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PSY426H1 Lecture Notes - Caffeine, Determinant, Impulsivity

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Jason Plaks

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Asking yourself “what am I doing?” is a deeper task than it seems, because there is a
multitude of ways of describing your actions. You have to decide on how general or specific
you would describe your behaviour—and whether it’s focused on the “how” or “why”.
Vallacher and Wegner propose that describing an action in specific and base ways helps one
carry it out, while describing it in a broad sense provides meaning. Thus the identities given
to our actions have an effect on subsequent action. The farther an action is, the more
abstract our description is. And while breaking actions down into concrete, simple identities
helps one get through a difficult task, abstract identities aid self-control to carry through
on a task and even aid recovery after a negative experience by distancing oneself from it.
Vallacher and Wegner call their model the theory of action identification: it is about the
interplay between action and the mental representation of it—both have an influence on
each other.
Cognition and Action:
Many psychologists were sceptic about cognitive representations of action having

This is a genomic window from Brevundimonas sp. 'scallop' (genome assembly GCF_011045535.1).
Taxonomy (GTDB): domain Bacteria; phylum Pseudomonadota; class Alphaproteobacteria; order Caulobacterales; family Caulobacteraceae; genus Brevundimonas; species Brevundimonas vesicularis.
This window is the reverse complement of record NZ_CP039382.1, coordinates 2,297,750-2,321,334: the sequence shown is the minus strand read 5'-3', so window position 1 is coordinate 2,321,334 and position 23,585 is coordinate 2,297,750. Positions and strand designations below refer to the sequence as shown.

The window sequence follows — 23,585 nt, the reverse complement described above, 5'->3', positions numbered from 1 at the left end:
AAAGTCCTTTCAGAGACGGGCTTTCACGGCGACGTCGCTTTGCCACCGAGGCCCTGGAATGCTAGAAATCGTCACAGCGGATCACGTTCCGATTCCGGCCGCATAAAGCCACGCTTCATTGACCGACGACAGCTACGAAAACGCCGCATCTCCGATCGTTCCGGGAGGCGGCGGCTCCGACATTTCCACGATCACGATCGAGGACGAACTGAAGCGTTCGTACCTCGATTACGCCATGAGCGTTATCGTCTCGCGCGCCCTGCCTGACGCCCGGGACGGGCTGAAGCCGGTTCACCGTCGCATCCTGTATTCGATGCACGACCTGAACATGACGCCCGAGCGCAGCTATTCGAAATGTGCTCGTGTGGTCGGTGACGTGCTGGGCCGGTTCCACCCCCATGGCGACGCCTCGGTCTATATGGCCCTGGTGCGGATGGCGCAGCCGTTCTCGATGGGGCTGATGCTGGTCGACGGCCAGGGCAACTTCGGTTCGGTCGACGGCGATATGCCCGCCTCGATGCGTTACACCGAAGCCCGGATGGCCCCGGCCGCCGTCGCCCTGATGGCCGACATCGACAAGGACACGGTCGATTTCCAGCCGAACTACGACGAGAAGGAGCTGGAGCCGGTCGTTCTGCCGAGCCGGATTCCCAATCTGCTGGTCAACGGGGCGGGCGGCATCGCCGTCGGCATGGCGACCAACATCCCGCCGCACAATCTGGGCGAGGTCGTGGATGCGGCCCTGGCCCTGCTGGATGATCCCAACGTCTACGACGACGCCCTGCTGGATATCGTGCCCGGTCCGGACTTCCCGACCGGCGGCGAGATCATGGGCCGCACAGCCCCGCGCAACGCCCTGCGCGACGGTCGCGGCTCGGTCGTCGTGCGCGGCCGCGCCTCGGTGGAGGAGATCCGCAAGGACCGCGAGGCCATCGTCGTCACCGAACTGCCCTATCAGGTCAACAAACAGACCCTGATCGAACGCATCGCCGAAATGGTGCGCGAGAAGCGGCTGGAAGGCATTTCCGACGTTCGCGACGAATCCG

any effect on behaviour, since behaviour follows a general path, while cognition is
Many others think cognition does play a role, but a reflective one. The cognitive
identification comes about in response to behaviour. Ex. Self-perception theory
(infer attitudes from behaviour), Freudian theory (actions from unconscious drives,
cognition explains it)
Some focus on the intent connection: ideas are maps for action and are carried out
unless something intervenes. Yet little is known about cognition’s effect on enduring
Both reflective and intent connection have validity, yet both need to be integrated
Action identification theory holds cognitive representations and action to have
cyclical influence on each other; through intent connection, cognitive
representation lead to action, and action causes reflection and further
Action Identification Theory:
identification of one’s actions is constrained by reality, and people tend to arrive at
identifications that help maintain their actions
Levels of identification: the theory distinguishes between high-level and low-level
identification. Higher-level identities provide a generals understanding of an action,
are more abstract, and indicate the meaning or “why” of an action, lower-level ones,
however, are more basic and more component-focused, and breaking an action down
into concrete behaviours. Each action has an identity structure, which bears all the
different ways of how it can be identified. And low versus high level identification is
a relative organization. Ex. Drinking milk: picking up the glass versus getting calcium
Three theoretical principles of the theory:
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